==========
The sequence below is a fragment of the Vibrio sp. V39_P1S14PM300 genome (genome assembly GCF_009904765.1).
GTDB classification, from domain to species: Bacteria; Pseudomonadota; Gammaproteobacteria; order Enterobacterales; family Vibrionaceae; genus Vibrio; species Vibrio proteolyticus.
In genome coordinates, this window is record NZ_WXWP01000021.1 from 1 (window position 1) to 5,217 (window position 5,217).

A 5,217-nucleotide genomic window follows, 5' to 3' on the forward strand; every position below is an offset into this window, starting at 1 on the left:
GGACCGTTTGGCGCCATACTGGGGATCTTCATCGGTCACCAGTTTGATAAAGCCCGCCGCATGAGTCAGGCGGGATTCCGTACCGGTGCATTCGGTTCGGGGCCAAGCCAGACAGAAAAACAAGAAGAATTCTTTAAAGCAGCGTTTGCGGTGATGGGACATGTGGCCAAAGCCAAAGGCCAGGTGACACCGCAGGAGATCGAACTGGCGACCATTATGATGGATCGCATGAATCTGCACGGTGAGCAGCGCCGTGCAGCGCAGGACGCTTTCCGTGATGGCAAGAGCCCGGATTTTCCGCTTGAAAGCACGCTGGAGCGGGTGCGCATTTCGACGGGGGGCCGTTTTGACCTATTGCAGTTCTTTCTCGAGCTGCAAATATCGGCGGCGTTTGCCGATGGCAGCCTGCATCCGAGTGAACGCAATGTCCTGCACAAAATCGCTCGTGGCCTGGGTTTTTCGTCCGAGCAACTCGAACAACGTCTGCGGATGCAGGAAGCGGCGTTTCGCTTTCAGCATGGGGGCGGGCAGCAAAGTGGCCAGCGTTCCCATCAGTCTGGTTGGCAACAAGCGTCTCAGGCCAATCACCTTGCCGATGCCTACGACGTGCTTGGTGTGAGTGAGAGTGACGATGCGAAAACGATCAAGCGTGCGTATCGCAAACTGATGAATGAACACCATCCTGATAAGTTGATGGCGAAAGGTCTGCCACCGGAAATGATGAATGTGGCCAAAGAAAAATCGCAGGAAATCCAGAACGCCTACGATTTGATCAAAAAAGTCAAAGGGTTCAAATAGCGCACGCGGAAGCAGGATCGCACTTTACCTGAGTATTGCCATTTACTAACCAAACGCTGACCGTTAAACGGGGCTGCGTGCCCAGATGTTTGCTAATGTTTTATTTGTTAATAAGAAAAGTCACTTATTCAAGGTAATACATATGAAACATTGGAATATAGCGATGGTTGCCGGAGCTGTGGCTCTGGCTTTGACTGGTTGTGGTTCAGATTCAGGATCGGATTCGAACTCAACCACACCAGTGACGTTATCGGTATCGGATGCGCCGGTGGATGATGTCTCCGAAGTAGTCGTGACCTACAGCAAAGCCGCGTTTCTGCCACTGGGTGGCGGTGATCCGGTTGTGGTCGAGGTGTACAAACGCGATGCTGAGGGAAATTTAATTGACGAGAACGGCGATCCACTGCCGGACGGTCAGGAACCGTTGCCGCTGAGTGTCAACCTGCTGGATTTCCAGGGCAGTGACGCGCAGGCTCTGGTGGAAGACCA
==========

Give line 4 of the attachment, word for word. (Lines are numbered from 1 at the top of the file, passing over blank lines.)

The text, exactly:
A 5,217-nucleotide genomic window follows, 5' to 3' on the forward strand; every position below is an offset into this window, starting at 1 on the left: